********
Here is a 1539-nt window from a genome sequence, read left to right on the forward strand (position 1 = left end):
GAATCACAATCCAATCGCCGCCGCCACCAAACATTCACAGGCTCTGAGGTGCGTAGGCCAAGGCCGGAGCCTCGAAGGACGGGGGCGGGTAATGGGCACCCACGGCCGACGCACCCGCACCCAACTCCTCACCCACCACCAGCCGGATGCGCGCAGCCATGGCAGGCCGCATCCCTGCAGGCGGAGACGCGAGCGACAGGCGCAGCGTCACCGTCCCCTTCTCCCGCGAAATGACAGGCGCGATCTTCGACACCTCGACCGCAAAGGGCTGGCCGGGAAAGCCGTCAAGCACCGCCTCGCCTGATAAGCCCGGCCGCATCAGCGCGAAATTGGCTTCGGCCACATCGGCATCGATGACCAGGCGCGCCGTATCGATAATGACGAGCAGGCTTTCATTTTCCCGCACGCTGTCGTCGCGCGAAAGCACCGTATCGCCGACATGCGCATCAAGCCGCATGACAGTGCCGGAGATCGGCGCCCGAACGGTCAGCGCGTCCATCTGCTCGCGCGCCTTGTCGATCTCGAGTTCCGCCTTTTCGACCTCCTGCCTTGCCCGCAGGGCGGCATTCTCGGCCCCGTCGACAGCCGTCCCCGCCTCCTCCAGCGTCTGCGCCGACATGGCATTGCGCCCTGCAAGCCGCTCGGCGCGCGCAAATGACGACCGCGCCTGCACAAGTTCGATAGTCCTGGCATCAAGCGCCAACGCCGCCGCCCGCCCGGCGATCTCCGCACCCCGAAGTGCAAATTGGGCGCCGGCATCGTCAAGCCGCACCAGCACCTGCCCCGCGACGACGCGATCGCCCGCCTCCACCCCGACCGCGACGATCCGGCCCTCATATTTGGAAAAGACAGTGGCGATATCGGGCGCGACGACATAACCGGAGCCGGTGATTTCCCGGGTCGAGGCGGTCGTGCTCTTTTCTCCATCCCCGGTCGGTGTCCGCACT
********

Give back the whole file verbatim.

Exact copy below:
Here is a 1539-nt window from a genome sequence, read left to right on the forward strand (position 1 = left end):
GAATCACAATCCAATCGCCGCCGCCACCAAACATTCACAGGCTCTGAGGTGCGTAGGCCAAGGCCGGAGCCTCGAAGGACGGGGGCGGGTAATGGGCACCCACGGCCGACGCACCCGCACCCAACTCCTCACCCACCACCAGCCGGATGCGCGCAGCCATGGCAGGCCGCATCCCTGCAGGCGGAGACGCGAGCGACAGGCGCAGCGTCACCGTCCCCTTCTCCCGCGAAATGACAGGCGCGATCTTCGACACCTCGACCGCAAAGGGCTGGCCGGGAAAGCCGTCAAGCACCGCCTCGCCTGATAAGCCCGGCCGCATCAGCGCGAAATTGGCTTCGGCCACATCGGCATCGATGACCAGGCGCGCCGTATCGATAATGACGAGCAGGCTTTCATTTTCCCGCACGCTGTCGTCGCGCGAAAGCACCGTATCGCCGACATGCGCATCAAGCCGCATGACAGTGCCGGAGATCGGCGCCCGAACGGTCAGCGCGTCCATCTGCTCGCGCGCCTTGTCGATCTCGAGTTCCGCCTTTTCGACCTCCTGCCTTGCCCGCAGGGCGGCATTCTCGGCCCCGTCGACAGCCGTCCCCGCCTCCTCCAGCGTCTGCGCCGACATGGCATTGCGCCCTGCAAGCCGCTCGGCGCGCGCAAATGACGACCGCGCCTGCACAAGTTCGATAGTCCTGGCATCAAGCGCCAACGCCGCCGCCCGCCCGGCGATCTCCGCACCCCGAAGTGCAAATTGGGCGCCGGCATCGTCAAGCCGCACCAGCACCTGCCCCGCGACGACGCGATCGCCCGCCTCCACCCCGACCGCGACGATCCGGCCCTCATATTTGGAAAAGACAGTGGCGATATCGGGCGCGACGACATAACCGGAGCCGGTGATTTCCCGGGTCGAGGCGGTCGTGCTCTTTTCTCCATCCCCGGTCGGTGTCCGCACT